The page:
LawsThermo - previous index next The Laws of Thermodynamics...

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previous index next The Laws of Thermodynamics and Limits on Engine Efficiency Michael Fowler, 7/15/08 The Laws of Thermodynamics (Picture below from St. Andrews ) In 1850, Rudolph Clausius , a German physicist, created the science of thermodynamics . He was convinced by Joule’s experiments (he didn’t know about Mayer’s work at the time) that total energy , including kinetic, potential, electrical, and, importantly, heat, was conserved , he called this: The first law of thermodynamics: total energy , including heat energy, is always conserved. He explicitly assumed that heat was just the kinetic energy of the moving particles that made up a body. He was the first to make clear that Carnot’s analysis of the heat engine (the cycle) was almost right except that the “caloric fluid”, meaning heat, wasn’t actually conserved—less of it was dumped in the cold reservoir than was taken from the hot one. The difference of course was the work done (in an ideal engine). Engines at the time were so inefficient that this loss of heat energy wasn’t obvious. But abolishing the caloric fluid in favor of overall energy conservation raised another problem. The fluid theory had been highly successful in describing heat flow through solid materials, like electric current flow but with temperature gradients replacing voltage drops, different materials having different thermal conductivities, etc. ( Note : Fourier revolutionized mathematics by inventing Fourier series, his method of analyzing caloric fluid flow. In fact Kelvin used it in 1862 to estimate the rate of cooling of the earth. Kelvin’s conclusion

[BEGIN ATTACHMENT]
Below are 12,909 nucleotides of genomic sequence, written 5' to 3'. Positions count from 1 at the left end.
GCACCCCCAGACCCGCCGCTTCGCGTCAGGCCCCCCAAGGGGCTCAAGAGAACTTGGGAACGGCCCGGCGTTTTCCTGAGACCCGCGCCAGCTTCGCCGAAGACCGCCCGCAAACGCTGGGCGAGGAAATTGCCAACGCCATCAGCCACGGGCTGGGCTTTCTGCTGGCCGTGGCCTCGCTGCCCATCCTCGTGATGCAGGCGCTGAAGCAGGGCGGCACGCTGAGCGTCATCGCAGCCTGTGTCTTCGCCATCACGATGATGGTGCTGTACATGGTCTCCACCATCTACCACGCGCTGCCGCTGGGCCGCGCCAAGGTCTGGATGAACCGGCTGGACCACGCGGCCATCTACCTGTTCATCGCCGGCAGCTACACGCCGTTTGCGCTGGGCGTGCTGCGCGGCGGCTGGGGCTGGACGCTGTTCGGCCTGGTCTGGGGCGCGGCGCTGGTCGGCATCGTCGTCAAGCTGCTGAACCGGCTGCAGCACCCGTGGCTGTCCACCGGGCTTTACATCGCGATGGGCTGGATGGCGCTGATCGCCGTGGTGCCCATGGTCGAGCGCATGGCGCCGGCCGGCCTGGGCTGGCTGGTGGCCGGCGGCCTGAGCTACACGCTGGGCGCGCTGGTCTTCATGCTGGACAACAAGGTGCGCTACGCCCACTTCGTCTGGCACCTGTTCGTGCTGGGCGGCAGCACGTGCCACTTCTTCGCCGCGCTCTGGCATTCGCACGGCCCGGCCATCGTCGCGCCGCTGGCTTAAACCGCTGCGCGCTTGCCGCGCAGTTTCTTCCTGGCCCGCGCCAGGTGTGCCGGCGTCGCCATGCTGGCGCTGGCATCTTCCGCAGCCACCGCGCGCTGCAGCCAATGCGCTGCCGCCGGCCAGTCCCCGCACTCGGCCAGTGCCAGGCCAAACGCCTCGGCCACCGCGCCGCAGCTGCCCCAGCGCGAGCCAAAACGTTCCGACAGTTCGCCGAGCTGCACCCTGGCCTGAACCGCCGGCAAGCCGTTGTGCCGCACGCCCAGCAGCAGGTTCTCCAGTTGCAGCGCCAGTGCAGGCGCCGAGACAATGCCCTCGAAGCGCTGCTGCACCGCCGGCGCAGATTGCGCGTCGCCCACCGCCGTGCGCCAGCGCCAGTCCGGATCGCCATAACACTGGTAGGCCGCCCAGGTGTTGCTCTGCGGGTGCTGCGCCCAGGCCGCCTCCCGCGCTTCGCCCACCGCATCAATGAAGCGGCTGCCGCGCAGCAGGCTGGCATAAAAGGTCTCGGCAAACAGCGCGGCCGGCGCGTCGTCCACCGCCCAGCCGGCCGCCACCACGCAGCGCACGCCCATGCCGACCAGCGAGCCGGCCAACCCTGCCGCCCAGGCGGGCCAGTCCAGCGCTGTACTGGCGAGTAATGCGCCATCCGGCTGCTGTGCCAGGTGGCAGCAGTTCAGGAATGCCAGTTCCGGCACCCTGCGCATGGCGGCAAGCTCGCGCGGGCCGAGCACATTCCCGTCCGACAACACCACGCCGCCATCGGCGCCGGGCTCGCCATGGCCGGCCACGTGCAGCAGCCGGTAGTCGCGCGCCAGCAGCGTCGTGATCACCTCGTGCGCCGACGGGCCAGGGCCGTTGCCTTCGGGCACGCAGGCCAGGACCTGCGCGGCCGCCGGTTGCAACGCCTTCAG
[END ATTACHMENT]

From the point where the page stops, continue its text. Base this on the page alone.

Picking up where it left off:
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LawsThermo - previous index next The Laws of Thermodynamics...

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